Hawaii is a place synonymous with sunshine, relaxation, and beaches for miles. For those of us who have been lucky enough to travel to Hawaii, we understand the hype. The breathtaking beauty of the eight islands that make up Hawaii is unmatched. It keeps Hawaii as one of the top travel destinations for individuals from every country across the globe.
There is so much more to Hawaii than just what meets the eye. Hawaii history is rich. It spans hundreds of thousands of years, with the first settlement noted in 300 C.E. We at Whaler's Locker are passionate about all things Hawaii and would love to give you a deep-dive into the history of this amazing state! Topics covered in this post include:
- Hawaii Basics
- Early Hawaii: 300 B.C.
- European Arrival: 1778
- The House of Kamehameha
- The Republic of Hawaii: 1894
- Hawaii's Annexation: 1898
- Present-Day Hawaii
- Scrimshaw in Hawaii History
- Other Unique Hawaiian Gifts
Read on for Hawaii history and our recommendations for Hawaii swag to show your love for these exotic islands. We are confident you'll come away loving Hawaii just as much as we do!
Hawaii History Basics
Before we dive in-depth into Hawaii history, we want to provide a quick overview of one of the most beautiful places on Earth. As the only state in the United States comprised entirely of islands, it is set apart from its landlocked counterparts. There are 137 islands total that make up the archipelago of Hawaii, with the eight largest islands serving as the state's main islands. These eight islands are Ni'ihau, Kaua'i, O'ahu, Moloka'i, Lana'i, Kaho'olawe, Maui, and the Big Island of Hawaii.
Hawaii has over 1.4 million permanent residents and plays host to thousands of tourists and military personnel, as well. The capital of Hawaii is Honolulu, found on the island of O'ahu. Centrally located in the Pacific, Hawaii saw an influx of laborers migrate to the main islands during the 19th century. As such, the culture of Hawaii has strong influences from North American and East Asian culture. Indigenous Hawaiian culture also presents a strong influence, as well.
Early Hawaii: 300 C.E.
The earliest record of settlement in Hawaii history came from 300 C.E., when Polynesians paddled their canoes over 2,000 miles from the Marquesas Islands to the Big Island. Following this first migration, the second wave of migration occurred, made up of settlers from Bora Bora to Maui and the other main islands within the archipelago.
These original Hawaiian islanders were extremely skilled fishermen and farmers, and quickly established small communities ruled by chieftains. These chieftains, known as ali'i, ruled over their settlements but often engaged in warfare with other chieftains to extend their influence and take over neighboring communities.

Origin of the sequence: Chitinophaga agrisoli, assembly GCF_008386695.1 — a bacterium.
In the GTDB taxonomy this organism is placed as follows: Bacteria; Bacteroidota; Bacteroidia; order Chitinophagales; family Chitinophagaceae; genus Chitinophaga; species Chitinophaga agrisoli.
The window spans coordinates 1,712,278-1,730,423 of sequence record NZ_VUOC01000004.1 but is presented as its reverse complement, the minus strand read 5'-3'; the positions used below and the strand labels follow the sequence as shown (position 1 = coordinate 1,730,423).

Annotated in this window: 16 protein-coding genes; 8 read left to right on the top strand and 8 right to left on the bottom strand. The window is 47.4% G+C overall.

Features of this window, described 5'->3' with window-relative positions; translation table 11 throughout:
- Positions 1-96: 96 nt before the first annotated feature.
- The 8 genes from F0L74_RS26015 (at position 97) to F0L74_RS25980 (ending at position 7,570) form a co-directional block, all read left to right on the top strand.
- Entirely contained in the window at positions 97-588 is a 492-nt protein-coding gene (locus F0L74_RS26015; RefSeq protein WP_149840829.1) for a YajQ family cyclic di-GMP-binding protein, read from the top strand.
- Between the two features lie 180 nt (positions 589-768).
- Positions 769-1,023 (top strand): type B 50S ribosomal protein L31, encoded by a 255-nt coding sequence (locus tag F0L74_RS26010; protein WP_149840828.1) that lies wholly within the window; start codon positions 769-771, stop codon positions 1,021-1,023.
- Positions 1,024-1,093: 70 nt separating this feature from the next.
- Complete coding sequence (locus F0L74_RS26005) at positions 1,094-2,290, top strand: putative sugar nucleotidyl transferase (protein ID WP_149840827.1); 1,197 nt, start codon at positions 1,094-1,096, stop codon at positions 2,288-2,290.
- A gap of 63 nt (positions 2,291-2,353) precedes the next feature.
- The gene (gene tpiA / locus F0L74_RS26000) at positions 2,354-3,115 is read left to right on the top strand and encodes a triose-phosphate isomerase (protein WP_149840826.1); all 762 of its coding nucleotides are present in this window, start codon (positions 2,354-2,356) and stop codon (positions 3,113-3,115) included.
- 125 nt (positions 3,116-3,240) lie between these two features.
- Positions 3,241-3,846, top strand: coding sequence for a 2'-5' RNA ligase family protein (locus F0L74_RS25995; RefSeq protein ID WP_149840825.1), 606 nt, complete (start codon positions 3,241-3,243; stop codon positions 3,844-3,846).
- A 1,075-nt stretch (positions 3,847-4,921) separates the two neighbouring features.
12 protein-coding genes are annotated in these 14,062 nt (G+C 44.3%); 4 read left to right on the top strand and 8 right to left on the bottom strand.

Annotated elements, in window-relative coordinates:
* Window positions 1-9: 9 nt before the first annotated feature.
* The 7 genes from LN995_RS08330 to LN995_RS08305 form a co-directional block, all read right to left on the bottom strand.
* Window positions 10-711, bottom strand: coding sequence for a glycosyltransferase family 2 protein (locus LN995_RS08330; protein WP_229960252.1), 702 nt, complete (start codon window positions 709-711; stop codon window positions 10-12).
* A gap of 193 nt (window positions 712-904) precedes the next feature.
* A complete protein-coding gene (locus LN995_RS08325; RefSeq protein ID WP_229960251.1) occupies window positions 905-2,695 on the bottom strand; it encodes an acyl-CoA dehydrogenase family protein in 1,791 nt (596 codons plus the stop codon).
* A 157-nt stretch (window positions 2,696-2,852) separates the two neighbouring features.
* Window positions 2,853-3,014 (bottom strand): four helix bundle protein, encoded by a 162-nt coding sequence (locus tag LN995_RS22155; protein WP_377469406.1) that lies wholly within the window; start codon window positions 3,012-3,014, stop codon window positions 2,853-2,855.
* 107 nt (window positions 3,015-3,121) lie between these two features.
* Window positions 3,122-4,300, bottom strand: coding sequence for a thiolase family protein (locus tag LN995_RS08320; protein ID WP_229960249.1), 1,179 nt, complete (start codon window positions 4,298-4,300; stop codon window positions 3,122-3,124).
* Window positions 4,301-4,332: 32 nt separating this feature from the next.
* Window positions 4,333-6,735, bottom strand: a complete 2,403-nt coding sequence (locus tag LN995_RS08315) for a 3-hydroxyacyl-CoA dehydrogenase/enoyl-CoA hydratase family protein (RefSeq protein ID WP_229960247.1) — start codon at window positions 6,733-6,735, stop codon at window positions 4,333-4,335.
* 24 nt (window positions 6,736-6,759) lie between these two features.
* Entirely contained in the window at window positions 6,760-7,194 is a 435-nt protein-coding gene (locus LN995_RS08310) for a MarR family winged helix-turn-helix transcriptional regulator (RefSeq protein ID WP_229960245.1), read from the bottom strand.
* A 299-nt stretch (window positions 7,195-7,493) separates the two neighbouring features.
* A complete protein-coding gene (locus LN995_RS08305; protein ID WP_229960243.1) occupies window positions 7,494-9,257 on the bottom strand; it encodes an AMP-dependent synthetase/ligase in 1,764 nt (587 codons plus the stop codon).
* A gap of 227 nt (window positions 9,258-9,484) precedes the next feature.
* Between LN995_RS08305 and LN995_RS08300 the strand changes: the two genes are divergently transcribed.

European Arrival: 1778
Europeans reached the shores of Kauai in 1778 when Captain James Cook first set foot on the Big Island. Cook claimed it in the name of John Montague, the Earl of Sandwich, referring to the archipelago as "the Sandwich Islands."
Upon his return, one year later, he was killed by Hawaiians during a scuffle at Kealakekua Bay, located on the Big Island. After taking Hawaiian temple idols and fencing to be used for firewood, a minor chief and his men stole a boat from Cook's ship. In response, Cook kidnapped Kalani'opu'u, the King of the Big Island, and held him for ransom until the Hawaiians returned his boat. Kalani'opu'u's supporters attacked and killed Cook and four of his sailors as they attempted to retreat.
Cook's visit led to the publication of several books about Hawaii, which prompted further European visitation. Explorers, traders, and whalers frequently stopped on the Hawaiian Islands during their travels, as they found the Hawaiian harbors inviting and full of much-needed supplies for their voyages. Noted in Hawaii history is the initial arrival of both British and Chinese explorers and travelers, as well.
After taking down the European intruders, the Hawaiians living on the Big Island, Maui, and the other main islands within the archipelago united into one territory under the rule of King Kamehameha. He ruled from 1810 to 1819. He is still celebrated yearly with floral parades on King Kamehameha Day, a beautiful display of respect for Hawaii history.
The House of Kamehameha
The House of Kamehameha ruled over Maui and the other Hawaiian Islands until 1872. During the reign of this great house, five different kings ruled and dealt with various changes and challenges to their power, including the arrival of Christian missionaries in 1819. These missionaries exerted incredible influence over the Hawaiian people and, as a result, ended many traditional practices based on Hawaiian culture.
During King Kamehameha III's reign, he signed the Constitution of 1840, and Hawaii converted to a Christian monarchy. Hiram Bingham I, a Protestant missionary who became King Kamehameha's trusted friend and advisor, spearheaded Hawaii's transition to a Christian monarchy. After the death of King Kamehameha V, who did not name an heir before his end, there was unrest regarding the leadership of the Hawaiian archipelago.
By 1887, the Hawaiian Legislative Assembly has elected King Kalakaua to rule. However, he was quickly forced to sign the 1887 Constitution of the Kingdom of Hawaii. Drafted by white businessmen and lawyers, this constitution drastically reduced the authority of the monarch. The documents disenfranchised many Hawaiians and favored the wealthy white elite in terms of voting rights. King Kalakaua reigned as a figurehead until 1891.
The Republic of Hawaii: 1894
By January of 1893, John L. Stevens, United States Minister to the Kingdom of Hawaii, conspired with U.S. citizens to overthrow the monarchy of Hawaii once and for all. Following the overthrow, a Hawaiian citizen named Sanford B. Doyle became President of the Republic. As the years passed and Queen Lili'uokalani attempted to regain her throne, the United States stepped in. Though the administration of Grover Cleveland concluded that the overthrow of the Hawaiian Queen had been illegal, the Republic of Hawaii refused to reinstate the monarch to a position of power.
Hawaii's Annexation: 1898